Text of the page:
This Christmas I visited Sierra Leone for two weeks. My husband and I stayed our daughter and her husband who work there . It has a chequered history.
In the late 1800s the British inhabited and governed Sierra Leone. Freetown was created as a haven for freed slaves. The British were there to develop mining and other industries. To live there, they needed housing. Remarkably, they approached Harrods to pre-build a house. This they did, compacting it for shipping to Freetown.
Today the houses remain striking but suffer from decay. Situated high above Freetown, they enjoy stunning views, away from the noise and bustle of the city. Now owned by the government they are rented to government workers. I imagine the stilts they rest on are because of the deluge of water in the rainy season. My daughter says the rain pours like a never-ending power shower.
The house pictured is typical of these ‘Harrods’ houses.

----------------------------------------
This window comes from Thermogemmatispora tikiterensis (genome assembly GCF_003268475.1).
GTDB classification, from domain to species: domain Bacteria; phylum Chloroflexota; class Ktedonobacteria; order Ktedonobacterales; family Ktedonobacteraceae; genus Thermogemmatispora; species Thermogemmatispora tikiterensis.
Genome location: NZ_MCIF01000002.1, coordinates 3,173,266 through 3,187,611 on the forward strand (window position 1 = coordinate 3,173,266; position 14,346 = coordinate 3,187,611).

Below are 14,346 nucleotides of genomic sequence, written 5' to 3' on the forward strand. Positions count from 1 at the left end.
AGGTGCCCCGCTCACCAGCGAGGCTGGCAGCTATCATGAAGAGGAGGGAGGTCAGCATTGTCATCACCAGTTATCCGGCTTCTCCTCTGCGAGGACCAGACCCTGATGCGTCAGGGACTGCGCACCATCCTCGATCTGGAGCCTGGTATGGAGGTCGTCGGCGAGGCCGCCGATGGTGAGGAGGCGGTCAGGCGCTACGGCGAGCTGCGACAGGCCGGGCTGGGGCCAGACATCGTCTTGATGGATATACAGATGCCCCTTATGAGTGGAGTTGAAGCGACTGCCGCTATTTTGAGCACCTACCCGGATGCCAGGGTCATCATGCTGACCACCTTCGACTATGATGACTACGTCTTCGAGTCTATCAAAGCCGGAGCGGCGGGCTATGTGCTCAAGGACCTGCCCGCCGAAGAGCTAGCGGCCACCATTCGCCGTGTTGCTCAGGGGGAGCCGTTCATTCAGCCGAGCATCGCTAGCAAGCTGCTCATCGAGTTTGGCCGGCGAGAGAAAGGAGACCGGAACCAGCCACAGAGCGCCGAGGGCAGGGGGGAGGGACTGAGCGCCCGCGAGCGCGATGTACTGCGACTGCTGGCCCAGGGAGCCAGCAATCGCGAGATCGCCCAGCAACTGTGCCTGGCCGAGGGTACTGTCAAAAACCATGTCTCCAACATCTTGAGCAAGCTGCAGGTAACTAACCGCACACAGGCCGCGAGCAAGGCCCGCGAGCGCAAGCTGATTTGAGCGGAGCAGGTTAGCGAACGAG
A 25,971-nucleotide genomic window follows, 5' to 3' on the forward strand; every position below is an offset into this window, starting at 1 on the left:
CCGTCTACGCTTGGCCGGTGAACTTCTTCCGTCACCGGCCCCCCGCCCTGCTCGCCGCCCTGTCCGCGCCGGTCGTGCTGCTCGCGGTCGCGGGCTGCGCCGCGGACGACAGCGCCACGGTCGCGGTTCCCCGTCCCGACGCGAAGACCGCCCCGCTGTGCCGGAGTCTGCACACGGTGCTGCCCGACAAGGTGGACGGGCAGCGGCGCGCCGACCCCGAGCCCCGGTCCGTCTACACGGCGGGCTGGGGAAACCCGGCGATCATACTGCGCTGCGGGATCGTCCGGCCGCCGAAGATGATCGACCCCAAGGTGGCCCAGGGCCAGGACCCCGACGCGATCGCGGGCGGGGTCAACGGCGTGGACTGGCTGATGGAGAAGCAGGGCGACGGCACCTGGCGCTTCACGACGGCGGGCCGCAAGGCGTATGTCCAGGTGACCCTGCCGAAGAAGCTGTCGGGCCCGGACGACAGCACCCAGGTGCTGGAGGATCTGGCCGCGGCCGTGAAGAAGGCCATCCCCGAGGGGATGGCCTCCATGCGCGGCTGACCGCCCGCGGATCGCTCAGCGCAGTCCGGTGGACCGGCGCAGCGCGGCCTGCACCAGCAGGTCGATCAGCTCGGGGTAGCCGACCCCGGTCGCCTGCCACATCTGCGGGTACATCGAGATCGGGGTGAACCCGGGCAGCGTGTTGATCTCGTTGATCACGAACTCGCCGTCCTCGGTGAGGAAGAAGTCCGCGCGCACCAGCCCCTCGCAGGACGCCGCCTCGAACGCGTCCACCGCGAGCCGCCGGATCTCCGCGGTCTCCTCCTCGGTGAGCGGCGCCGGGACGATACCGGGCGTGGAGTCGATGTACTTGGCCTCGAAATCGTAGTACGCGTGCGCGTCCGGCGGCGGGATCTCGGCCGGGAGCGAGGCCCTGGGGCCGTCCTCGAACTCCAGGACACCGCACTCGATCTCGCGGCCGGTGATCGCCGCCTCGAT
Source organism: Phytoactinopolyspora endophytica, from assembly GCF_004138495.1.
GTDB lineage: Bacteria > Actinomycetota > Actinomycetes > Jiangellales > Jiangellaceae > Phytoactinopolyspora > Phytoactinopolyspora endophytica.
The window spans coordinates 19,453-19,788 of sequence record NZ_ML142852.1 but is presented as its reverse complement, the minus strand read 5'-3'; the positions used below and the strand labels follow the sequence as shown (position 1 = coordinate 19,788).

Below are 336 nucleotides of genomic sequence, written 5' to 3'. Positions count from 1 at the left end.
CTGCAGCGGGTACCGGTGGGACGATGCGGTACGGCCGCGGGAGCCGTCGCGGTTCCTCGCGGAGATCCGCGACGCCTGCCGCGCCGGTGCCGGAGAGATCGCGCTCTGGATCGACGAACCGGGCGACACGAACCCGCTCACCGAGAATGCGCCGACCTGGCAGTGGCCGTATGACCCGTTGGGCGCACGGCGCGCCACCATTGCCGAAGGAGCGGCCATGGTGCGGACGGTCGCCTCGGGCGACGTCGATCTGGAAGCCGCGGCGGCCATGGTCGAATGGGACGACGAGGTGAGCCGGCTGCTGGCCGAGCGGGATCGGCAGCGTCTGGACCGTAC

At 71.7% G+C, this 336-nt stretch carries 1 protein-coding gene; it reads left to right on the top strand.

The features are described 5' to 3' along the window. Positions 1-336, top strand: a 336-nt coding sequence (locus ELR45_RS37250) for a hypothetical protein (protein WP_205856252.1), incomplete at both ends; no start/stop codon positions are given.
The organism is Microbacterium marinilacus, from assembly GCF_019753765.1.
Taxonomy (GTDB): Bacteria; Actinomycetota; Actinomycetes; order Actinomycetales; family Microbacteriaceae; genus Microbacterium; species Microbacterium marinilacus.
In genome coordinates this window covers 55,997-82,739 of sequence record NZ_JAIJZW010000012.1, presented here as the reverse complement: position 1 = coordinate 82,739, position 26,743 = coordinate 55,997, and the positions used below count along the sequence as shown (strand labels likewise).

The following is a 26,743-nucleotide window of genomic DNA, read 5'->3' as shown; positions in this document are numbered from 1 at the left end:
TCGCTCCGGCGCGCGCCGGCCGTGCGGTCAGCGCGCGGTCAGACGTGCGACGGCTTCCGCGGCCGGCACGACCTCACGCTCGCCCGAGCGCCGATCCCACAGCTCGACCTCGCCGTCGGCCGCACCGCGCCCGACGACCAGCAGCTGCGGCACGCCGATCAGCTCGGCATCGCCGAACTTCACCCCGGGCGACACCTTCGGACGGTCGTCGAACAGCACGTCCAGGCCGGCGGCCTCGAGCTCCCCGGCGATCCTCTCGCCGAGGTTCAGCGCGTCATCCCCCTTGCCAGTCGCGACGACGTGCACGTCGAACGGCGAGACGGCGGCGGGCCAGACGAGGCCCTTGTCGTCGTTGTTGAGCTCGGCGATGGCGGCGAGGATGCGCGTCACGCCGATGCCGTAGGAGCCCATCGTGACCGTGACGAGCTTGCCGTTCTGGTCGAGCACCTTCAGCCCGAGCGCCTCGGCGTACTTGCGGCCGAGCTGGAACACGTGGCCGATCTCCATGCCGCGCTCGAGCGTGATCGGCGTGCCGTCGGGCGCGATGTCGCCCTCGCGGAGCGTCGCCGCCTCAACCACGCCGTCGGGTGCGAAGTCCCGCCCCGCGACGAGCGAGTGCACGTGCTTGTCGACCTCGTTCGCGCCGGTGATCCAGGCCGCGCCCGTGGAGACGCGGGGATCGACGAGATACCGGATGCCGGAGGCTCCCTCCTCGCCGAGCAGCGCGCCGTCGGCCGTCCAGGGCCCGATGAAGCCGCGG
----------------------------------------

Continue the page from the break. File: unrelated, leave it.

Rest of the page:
However, there are many other wooden homes scattered across the chaotic capital Freetown. They could belong to the east coast of 18th century America. They are a living link to the past. Sadly, I don’t think they will last much longer.
For more information:
Sierra Leone’s Historic Homes, Built by Freed Slaves, Under Threat https://buff.ly/2CkhzCd
One of the highlights of our holiday was spending three nights camping on what is known as the ‘British’ beach. Our tent only a mosquito net so we could lie back and enjoy the loveliness and shapes of the trees and vegetation illuminated by the large, incandescent moon. So bright it made it difficult to see many stars. I didn’t sleep particularly well, but the upside was seeing the moon set and enjoying looking up at the majestic palms.
Sierra Leone is so poor it remains relatively unspoilt with glorious beaches. A country with so much to offer in need of strong government leadership to improve the standard of living for everyone.
Our beautiful beach although the harmattan had arrived, so the air was full of Saharan sand.